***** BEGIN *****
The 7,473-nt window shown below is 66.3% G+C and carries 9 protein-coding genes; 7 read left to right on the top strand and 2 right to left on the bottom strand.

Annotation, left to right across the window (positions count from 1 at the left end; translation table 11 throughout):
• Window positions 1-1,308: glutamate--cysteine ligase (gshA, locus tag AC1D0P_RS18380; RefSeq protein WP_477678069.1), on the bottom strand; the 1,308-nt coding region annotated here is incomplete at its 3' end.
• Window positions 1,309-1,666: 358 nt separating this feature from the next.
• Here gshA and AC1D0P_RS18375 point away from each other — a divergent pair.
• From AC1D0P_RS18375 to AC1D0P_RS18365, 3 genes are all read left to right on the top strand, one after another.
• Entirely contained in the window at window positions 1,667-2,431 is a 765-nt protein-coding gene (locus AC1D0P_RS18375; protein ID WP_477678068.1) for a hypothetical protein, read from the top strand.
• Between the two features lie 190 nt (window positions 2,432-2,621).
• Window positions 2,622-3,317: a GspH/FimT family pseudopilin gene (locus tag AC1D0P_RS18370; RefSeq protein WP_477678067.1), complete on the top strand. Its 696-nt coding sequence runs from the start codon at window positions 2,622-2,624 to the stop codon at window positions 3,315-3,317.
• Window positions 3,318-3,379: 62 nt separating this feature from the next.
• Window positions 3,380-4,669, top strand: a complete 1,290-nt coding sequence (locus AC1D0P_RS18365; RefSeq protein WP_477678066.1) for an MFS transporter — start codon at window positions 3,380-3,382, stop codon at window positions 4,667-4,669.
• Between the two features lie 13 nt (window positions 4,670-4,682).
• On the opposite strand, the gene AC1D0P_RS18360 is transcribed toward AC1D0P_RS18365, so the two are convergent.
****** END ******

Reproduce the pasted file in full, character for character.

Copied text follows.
The 7,473-nt window shown below is 66.3% G+C and carries 9 protein-coding genes; 7 read left to right on the top strand and 2 right to left on the bottom strand.

Annotation, left to right across the window (positions count from 1 at the left end; translation table 11 throughout):
• Window positions 1-1,308: glutamate--cysteine ligase (gshA, locus tag AC1D0P_RS18380; RefSeq protein WP_477678069.1), on the bottom strand; the 1,308-nt coding region annotated here is incomplete at its 3' end.
• Window positions 1,309-1,666: 358 nt separating this feature from the next.
• Here gshA and AC1D0P_RS18375 point away from each other — a divergent pair.
• From AC1D0P_RS18375 to AC1D0P_RS18365, 3 genes are all read left to right on the top strand, one after another.
• Entirely contained in the window at window positions 1,667-2,431 is a 765-nt protein-coding gene (locus AC1D0P_RS18375; protein ID WP_477678068.1) for a hypothetical protein, read from the top strand.
• Between the two features lie 190 nt (window positions 2,432-2,621).
• Window positions 2,622-3,317: a GspH/FimT family pseudopilin gene (locus tag AC1D0P_RS18370; RefSeq protein WP_477678067.1), complete on the top strand. Its 696-nt coding sequence runs from the start codon at window positions 2,622-2,624 to the stop codon at window positions 3,315-3,317.
• Window positions 3,318-3,379: 62 nt separating this feature from the next.
• Window positions 3,380-4,669, top strand: a complete 1,290-nt coding sequence (locus AC1D0P_RS18365; RefSeq protein WP_477678066.1) for an MFS transporter — start codon at window positions 3,380-3,382, stop codon at window positions 4,667-4,669.
• Between the two features lie 13 nt (window positions 4,670-4,682).
• On the opposite strand, the gene AC1D0P_RS18360 is transcribed toward AC1D0P_RS18365, so the two are convergent.